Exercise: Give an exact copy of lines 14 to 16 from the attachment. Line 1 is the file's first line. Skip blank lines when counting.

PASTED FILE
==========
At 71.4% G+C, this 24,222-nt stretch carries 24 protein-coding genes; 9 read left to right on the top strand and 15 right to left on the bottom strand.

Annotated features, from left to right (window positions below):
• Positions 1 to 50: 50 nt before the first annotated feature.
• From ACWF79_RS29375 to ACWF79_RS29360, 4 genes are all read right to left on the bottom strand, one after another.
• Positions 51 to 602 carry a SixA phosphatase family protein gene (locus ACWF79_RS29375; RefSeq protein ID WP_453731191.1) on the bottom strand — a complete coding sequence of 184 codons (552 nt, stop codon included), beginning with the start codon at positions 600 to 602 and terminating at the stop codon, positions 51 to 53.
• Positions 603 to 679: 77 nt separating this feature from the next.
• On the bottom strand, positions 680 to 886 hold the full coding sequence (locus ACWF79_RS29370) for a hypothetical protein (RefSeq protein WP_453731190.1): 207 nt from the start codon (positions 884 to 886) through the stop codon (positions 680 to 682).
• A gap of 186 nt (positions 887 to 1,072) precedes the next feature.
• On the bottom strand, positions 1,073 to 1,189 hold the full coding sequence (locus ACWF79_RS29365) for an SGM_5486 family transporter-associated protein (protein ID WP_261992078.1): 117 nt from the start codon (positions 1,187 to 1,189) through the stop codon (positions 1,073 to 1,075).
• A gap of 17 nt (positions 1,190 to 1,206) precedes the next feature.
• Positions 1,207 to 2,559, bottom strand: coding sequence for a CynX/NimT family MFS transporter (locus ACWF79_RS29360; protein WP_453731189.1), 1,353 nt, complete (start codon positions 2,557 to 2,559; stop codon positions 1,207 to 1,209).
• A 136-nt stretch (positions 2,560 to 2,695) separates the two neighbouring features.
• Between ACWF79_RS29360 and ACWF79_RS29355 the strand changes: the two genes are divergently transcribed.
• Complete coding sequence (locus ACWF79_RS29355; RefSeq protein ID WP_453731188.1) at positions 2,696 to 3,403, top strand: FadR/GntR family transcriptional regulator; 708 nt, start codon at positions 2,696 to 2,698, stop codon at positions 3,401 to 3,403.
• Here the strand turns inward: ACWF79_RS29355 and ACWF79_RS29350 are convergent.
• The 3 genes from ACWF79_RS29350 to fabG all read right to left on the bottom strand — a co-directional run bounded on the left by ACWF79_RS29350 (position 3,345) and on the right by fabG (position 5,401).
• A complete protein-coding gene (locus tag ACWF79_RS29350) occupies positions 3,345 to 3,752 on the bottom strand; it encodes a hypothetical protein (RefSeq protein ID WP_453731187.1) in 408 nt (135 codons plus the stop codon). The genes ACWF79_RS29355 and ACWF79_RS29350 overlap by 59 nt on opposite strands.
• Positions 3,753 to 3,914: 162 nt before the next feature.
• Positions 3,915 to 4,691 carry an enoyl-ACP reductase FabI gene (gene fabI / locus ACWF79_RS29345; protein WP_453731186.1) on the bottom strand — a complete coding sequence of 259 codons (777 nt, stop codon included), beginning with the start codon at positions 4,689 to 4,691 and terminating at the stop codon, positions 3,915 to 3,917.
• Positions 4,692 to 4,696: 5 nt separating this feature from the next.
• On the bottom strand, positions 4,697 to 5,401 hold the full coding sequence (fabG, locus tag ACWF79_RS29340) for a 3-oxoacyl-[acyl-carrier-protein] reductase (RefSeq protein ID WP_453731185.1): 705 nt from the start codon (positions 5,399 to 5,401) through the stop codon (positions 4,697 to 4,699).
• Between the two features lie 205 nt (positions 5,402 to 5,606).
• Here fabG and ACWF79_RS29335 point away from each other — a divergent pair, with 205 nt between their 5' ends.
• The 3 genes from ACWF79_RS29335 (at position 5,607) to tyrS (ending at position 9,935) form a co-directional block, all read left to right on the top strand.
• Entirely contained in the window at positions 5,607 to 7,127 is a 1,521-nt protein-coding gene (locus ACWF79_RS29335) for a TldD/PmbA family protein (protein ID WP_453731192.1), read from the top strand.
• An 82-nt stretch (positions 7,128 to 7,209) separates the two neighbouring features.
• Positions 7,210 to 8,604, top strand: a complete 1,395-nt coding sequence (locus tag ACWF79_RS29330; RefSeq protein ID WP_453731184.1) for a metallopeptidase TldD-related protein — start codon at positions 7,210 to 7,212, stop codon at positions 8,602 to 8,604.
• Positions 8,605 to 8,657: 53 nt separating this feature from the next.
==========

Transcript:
• Complete coding sequence (locus ACWF79_RS29355; RefSeq protein ID WP_453731188.1) at positions 2,696 to 3,403, top strand: FadR/GntR family transcriptional regulator; 708 nt, start codon at positions 2,696 to 2,698, stop codon at positions 3,401 to 3,403.
• Here the strand turns inward: ACWF79_RS29355 and ACWF79_RS29350 are convergent.
• The 3 genes from ACWF79_RS29350 to fabG all read right to left on the bottom strand — a co-directional run bounded on the left by ACWF79_RS29350 (position 3,345) and on the right by fabG (position 5,401).